In 1846, the master of the well-off Le Strange family, Henry Styleman Le Strange (1815-1862), chose to construct the area to the south of Old Hunstanton into a seaside resort. Le Strange convinced a group of like minded people to invest in the making of a railway line from King's Lynn to the town. He assumed that a railway line would tempt holidaymakers and visitors to Hunstanton. It turned out to be a great success (the Lynn and Hunstanton Railway evolved into one of the more lucrative railway organizations in the country). Le Strange became a director of the company however in 1862 he passed away aged only 47, and it was his son who gained the rewards of his dream.

A clue to Le Stranges intentions transpired in 1846, when he moved the historical village cross from its old position to the proposed area of the new resort and in 1848 the very first building (The Royal Hotel) was built. Sitting on its own for several years, overlooking the wash and the sloping green, it was named "Le Strange's Folly" by local residents. The Le Strange family evidently had the last laugh since the new coastal resort was eventually built and became successful.

A selection of Hunstanton streets and roads: Old Town Way, Church Road, Holme Road, Howards Close, Downs Road, Pine Close, Philips Chase, Elizabeth Close, Cliff Terrace, Peddars Drive, Bennett Close, Chapel Lane, Eastgate Street, Priory Court, Parkside, Sandy Lane, Kelsey Close, Ship Lane, Westgate, Beacon Hill, Park Road, Hill Street, Cliff Parade, Main Road, Church Lane, Manor Court, Docking Road, Westcliffe Court, Choseley Road, Le Strange Court, Lighthouse Lane, Foundry Lane, Chiltern Crescent, Astley Crescent, Littleport Yard, Chapel Bank, Seagate Road, Le Strange Terrace, Ploughmans Piece, Buckingham Court, Lighthouse Close, Boston Square, Old Hunstanton Road, Golds Pightle, Heacham Road, West End Cottages, Holly Hill, Bishops Road, Erpingham Court, Hamilton Road West, Malthouse Court.

Attractions, places of interest, things to do and places to visit in and around Hunstanton: Creake Abbey, Bishops Boats Seal Trips, Skegness Pier, Walsingham Abbey Grounds and Museum, Magdalen College Museum, Mount Pleasant Equestrian Centre, Fuzzy Eds, Snettisham Park, Snettisham Beach, Holme Dunes, Fantasy Island, Parrot Sanctuary, Searles Sea Tours, Brancaster Bay, Lynnsport Miniature Railway, Old Hunstanton Beach, Wells Beach Leisure, Wells Next The Sea Beach, Skegness Pleasure Beach, Captain Kids Adventure World, Stubborn Sands, Thursford Collection, Planet Zoom, Lynn Museum, High Tower Shooting School, Gressenhall Farm and Workhouse, Oasis Leisure Centre Hunstanton, Scolt Head Island, Ringstead Downs, Trues Yard Fishing Museum, Castle Rising Castle.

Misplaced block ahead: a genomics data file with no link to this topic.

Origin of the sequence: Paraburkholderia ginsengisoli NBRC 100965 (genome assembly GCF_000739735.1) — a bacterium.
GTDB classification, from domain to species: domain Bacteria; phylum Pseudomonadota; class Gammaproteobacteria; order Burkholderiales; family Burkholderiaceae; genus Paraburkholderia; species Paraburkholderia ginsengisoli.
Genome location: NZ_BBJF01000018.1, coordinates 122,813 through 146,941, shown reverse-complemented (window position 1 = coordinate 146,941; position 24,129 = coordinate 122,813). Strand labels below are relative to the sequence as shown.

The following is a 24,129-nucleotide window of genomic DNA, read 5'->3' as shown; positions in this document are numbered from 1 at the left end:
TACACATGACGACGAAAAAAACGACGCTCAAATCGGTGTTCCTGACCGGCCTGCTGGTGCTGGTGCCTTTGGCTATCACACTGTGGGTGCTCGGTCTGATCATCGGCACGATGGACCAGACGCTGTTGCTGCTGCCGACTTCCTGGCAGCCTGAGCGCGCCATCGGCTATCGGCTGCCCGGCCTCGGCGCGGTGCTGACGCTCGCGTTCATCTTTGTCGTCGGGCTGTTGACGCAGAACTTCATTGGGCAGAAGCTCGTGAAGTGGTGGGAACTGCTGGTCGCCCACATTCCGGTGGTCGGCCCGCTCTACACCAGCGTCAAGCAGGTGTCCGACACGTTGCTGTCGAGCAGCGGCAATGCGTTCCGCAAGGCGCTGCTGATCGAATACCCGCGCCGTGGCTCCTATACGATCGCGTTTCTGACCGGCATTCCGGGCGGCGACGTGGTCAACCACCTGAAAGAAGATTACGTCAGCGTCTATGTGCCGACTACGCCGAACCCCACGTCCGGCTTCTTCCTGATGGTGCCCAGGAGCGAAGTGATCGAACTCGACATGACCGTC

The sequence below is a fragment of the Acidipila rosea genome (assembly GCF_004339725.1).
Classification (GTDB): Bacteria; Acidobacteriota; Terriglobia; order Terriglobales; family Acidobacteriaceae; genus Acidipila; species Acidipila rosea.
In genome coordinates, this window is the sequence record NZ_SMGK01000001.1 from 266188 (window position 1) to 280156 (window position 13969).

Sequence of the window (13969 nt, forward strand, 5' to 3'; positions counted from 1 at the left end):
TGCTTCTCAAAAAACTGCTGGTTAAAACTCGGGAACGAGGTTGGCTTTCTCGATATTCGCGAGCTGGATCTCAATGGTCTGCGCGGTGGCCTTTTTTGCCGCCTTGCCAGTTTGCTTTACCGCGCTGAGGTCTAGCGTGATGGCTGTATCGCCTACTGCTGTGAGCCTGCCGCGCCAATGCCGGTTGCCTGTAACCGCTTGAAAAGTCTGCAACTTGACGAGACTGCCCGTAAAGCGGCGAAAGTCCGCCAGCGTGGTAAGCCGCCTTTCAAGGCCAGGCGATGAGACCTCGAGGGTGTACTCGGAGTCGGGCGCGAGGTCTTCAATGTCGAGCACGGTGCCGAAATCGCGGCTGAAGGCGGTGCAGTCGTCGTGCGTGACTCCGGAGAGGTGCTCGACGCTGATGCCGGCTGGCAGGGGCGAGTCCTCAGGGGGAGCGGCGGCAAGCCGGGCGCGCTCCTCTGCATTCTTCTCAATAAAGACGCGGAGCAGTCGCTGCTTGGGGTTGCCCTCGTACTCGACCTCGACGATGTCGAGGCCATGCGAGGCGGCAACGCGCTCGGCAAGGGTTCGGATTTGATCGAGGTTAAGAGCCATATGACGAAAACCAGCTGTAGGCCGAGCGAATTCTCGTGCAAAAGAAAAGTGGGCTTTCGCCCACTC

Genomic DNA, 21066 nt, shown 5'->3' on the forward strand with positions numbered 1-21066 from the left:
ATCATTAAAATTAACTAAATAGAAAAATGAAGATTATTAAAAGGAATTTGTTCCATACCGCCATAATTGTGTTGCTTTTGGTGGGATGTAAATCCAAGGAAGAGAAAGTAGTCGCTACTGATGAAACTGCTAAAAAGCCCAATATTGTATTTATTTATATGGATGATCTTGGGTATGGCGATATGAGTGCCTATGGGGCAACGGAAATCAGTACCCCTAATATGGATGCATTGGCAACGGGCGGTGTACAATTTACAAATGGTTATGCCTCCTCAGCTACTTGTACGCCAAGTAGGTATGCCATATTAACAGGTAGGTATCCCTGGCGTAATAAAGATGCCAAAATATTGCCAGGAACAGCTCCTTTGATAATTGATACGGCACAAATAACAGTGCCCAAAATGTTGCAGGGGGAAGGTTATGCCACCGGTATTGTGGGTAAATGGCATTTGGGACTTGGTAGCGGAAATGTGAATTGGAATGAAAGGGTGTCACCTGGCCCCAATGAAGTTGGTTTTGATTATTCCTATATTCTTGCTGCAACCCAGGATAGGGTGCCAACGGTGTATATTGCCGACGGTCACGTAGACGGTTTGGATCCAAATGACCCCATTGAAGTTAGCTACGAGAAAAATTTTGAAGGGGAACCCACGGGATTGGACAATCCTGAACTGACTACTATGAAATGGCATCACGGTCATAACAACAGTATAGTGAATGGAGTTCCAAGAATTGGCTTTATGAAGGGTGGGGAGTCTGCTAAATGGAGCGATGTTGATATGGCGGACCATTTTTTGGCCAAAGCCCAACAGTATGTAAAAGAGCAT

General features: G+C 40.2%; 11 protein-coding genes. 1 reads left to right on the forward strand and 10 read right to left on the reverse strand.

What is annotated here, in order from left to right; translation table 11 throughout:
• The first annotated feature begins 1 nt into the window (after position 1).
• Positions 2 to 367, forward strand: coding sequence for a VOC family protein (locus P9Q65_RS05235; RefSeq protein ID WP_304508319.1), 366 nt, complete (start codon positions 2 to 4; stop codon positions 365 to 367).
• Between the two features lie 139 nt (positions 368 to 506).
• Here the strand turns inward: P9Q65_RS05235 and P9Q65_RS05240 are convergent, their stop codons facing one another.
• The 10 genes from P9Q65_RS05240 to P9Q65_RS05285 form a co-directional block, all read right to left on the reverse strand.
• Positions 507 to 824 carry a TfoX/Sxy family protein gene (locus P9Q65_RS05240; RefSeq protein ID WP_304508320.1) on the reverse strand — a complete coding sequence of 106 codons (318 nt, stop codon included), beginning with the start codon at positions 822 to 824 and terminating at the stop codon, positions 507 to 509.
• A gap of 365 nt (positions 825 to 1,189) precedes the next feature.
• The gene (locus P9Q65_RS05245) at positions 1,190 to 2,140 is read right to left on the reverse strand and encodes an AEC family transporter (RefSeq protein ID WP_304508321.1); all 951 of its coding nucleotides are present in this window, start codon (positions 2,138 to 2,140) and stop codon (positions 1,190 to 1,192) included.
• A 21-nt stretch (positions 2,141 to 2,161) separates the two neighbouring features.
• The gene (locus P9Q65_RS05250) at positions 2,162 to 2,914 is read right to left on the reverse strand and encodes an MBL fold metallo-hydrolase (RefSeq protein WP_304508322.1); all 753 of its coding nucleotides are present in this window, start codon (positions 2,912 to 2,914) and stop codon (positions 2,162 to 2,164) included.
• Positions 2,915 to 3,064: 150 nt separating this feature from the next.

It is possible to uncover substantially more about the town and neighbourhood by visiting this web site: Hunstanton.

Get Your Toastmasters Business Listed: The best way to get your enterprise showing on these business listings, is simply to point your browser at Google and provide a directory listing, this can be done at this website: Business Directory. It might take some time before your business appears on the map, so begin now.

Must Watch Video - See Hunstanton Beach and Lighthouse From the Air

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Different Services and Businesses in Hunstanton and the East of England:

The above content might also be helpful for nearby towns and parishes which include : Hillington, Holkham, Brancaster Staithe, Kings Lynn, Ingoldisthorpe, Flitcham, Wells-Next-the-Sea, Dersingham, Southgate, Docking, Ringstead, Brancaster, Shernborne, Great Bircham, Syderstone, Burnham Norton, North Wootton, South Creake, Sandringham, Sedgeford, Heacham, Old Hunstanton, Snettisham, West Newton, Burnham Market, Thornham, Appleton, North Creake, Burnham Deepdale. SITE MAP - CURRENT WEATHER

And if you was pleased with this guide and tourist info to Hunstanton, then you could very well find some of our different resort and town websites useful, maybe our website on Cromer, or maybe the website about King's Lynn. To search any of these web sites, you may just click the appropriate resort or town name. Perhaps we will see you return before too long. Similar areas to check out in Norfolk include Great Yarmouth, Norwich and Heacham (Norfolk).